Tuesday, March 1, 2016


Thumbs up if you get the super nerdy title reference.

Now that my second iteration of the bar is over, I can come back to other things, such as writing about what rich people wore to an awards ceremony I didn't watch. Trust me, I've already reviewed my material and there's a good deal I have to say, but that will be later in the week. But first, my return to WORK.

In the fantasy world that I call my job, which I've only had for about two months, I have two "bosses" who are super fun and nice, close to my age, and like listening to KDAY at work. AND they think I'm smart and useful and have good ideas. I'm still looking for the hidden unicorn in the office to prove to me that this is all a dream and there's no way I could have a job I enjoy with people I like who ALSO appreciate me and tell me so. That kind of job doesn't exist. It's the same kind of job that where, when I'd been there a week and turned in one Summary Judgment Opposition, they decided to show me they liked my work and that they intended to keep me around by buying me a gigantic monitor so I didn't have to look at my laptop screen all day.

It's also the kind of job where they're like, "Oh, yeah, don't come in the week before the bar, we really want you to study." I didn't even ASK for time off, but OKAY. And I appreciated it greatly. So today when I came to the office for the first time in two weeks, the guy at the front desk told me they'd moved offices (they'd been trying to get a bigger one since they hired me and the one they had barely fit two small children, let alone three adults with desks). He walked me to a (comparatively) huge office with SO MUCH SPACE and I had a BIG GIANT DESK and could back my chair up without hitting the open door. Okay, I guess that's not like the corner office at the Empire State Building but having a mini-desk behind the door makes you appreciate the small things. Or bigger things.

They were excited to have me back (what? they noticed I was gone?) and I set up my computer and began working. I don't mind being there. It's super weird. They're also terrifyingly confident in my ability to pass the bar this time. It actually does scare me...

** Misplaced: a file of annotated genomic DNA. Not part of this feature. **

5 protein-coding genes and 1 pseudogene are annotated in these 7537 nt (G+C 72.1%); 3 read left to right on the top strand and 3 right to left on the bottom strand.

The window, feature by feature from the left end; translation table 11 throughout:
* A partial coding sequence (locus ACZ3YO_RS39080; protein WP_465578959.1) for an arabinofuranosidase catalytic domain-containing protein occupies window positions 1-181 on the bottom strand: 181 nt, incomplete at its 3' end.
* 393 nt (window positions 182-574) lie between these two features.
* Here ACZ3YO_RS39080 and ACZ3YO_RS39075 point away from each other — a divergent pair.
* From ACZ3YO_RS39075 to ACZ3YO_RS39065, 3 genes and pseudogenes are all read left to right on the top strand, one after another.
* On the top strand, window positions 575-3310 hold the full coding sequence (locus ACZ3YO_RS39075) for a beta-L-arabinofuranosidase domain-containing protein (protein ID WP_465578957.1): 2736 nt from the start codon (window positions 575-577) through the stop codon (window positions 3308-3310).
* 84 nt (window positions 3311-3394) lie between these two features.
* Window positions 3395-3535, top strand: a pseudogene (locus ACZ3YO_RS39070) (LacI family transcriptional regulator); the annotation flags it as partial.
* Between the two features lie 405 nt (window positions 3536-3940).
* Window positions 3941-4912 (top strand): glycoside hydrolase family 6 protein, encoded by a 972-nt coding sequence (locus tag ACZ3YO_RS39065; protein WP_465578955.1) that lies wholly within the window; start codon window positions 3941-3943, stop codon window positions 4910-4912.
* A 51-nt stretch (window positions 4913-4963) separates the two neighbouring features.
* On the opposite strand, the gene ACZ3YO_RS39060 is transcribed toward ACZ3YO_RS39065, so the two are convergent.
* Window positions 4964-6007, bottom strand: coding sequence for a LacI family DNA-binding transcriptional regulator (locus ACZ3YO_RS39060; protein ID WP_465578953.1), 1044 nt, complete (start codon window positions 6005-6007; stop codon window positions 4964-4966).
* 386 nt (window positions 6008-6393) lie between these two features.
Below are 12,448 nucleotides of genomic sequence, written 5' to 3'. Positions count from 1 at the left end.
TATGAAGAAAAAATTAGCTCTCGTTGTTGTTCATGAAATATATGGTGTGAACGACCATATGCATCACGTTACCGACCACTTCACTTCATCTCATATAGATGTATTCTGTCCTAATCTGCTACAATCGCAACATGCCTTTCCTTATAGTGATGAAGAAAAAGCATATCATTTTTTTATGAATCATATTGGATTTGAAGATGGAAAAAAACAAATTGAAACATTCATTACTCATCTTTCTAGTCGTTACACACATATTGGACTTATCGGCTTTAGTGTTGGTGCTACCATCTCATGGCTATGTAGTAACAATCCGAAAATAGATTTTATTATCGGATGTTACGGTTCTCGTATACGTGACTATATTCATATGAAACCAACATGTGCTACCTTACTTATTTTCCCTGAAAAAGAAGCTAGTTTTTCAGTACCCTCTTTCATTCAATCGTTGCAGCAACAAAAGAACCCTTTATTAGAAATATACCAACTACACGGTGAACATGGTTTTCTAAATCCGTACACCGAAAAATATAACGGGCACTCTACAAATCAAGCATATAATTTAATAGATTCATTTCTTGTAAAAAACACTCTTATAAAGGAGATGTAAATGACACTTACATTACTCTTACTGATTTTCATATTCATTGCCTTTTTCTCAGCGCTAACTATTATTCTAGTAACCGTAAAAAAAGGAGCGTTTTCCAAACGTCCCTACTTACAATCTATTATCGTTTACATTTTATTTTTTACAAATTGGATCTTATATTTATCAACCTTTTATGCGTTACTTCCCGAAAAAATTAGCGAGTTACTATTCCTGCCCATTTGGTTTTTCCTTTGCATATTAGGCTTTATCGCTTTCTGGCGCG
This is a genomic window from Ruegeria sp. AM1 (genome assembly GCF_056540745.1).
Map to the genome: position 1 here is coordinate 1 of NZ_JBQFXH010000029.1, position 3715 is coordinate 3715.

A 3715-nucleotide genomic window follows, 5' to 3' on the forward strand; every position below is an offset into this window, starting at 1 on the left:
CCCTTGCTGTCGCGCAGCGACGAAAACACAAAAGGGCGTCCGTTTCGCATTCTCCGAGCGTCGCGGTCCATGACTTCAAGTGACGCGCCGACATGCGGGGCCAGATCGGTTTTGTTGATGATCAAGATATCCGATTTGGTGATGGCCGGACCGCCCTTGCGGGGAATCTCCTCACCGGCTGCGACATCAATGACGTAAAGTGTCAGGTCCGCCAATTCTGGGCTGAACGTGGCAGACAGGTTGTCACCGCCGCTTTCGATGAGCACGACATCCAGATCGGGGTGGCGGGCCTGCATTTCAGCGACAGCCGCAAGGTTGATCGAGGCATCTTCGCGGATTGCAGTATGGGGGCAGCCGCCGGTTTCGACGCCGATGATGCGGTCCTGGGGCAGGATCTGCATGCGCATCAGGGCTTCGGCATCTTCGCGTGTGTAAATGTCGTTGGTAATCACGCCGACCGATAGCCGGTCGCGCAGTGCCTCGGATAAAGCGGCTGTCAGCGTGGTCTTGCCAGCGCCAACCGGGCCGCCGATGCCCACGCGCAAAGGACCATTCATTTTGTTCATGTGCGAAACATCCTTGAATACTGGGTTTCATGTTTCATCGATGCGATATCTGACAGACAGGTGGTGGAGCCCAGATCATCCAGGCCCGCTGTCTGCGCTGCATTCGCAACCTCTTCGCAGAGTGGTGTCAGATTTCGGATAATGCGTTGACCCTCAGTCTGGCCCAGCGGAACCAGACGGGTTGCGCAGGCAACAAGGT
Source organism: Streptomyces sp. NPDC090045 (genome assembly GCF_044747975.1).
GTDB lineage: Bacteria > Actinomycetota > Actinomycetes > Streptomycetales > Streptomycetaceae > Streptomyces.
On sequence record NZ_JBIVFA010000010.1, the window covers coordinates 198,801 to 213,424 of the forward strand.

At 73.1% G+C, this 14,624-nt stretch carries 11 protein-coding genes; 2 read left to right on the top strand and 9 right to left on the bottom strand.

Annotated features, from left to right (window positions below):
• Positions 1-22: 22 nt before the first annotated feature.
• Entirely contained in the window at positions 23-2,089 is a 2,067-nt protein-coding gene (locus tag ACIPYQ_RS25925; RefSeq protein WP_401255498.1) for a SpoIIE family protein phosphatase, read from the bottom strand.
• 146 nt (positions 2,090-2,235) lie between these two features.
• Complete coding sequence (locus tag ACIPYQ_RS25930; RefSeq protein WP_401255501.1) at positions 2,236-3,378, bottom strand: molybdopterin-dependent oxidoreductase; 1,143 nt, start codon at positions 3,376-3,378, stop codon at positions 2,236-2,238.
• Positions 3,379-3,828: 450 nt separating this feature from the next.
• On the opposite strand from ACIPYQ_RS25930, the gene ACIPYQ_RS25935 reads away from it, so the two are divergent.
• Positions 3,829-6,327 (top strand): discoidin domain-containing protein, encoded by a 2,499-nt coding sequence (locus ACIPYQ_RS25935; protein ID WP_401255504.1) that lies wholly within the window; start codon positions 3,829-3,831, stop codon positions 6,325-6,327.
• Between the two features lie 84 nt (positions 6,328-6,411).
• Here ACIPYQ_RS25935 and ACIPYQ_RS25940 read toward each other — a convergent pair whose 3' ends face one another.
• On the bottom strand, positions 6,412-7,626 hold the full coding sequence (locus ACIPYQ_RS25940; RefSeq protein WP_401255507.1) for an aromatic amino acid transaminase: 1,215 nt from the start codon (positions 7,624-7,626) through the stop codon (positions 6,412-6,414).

When I got home today I opened up my "work box" to find things to take to my big girl desk at my big girl job, since it's SO HUGE that I need to decorate it or the only things that will adorn my desk are food particles and empty Starbucks cups. My work box is exactly how I left it 6 years ago, when I packed up my desk at the DA's office in Missouri, never to return.

The first thing I saw upon opening the box was a large desk calendar for 2010. January was filled with dockets, hearings, my final (winning!) trial, and highlighter cross-outs for every day that passed up until January 15th. That was the day that my boss came into my already-closed office and sat down, an almost sad look on his face, where he told me that he thought I was a wonderful person, but not necessarily the type of person that needed to do this job. I surprised him when I straight up agreed with him. I had been looking for jobs (at home) for the past month or so, with no success. I'd begun isolating myself at this job too, just like the last one. My office was on the opposite side of the space from the others, which didn't really bother me, but even that shelter hadn't been enough in past months. My door remained closed and I was avoiding everyone again.

That was when I decided to leave law. I'd made the decision before, but that was the day it took effect. I cried, not because I was sad, but because I was relieved. That, and I pretty much cried about everything between 2008 and 2013.

Today, despite having started my job in January, I felt was my real return to law. After six years of confusion, school, unsuccessful job hunting, "finding myself," a master's degree, undiagnosed PTSD, living across the world for two months and finally DIAGNOSED PTSD (the difference is staggering, I assure you), I opened the box and took some items from my past to put back into my present. Just a few, but enough. There's a part of me that will always be a DA. That part of me saw hearings scheduled into April in that calendar that was never used, hearings for cases I remember and ultimately worry about the outcome. I hope the more difficult ones weren't dismissed because people didn't believe in the sex crimes cases like I did. I hope some of those people are still in jail.

I credit the last year for getting me back "on track" in life, i.e. having a paying job as well as hobbies and friends, to starting improv. I gained my confidence back. I became happy again. I started making a concerted effort to use the skills I had to do what I knew I was good at so that I could make money to support what I love to do. And today was the beginning of something great.

Thank god I still look like I'm 28 because starting over at 34 isn't easy. But I did need those 6 years to get to this point.

Okay enough with this gooey sh...show of emotion. Let's do this.

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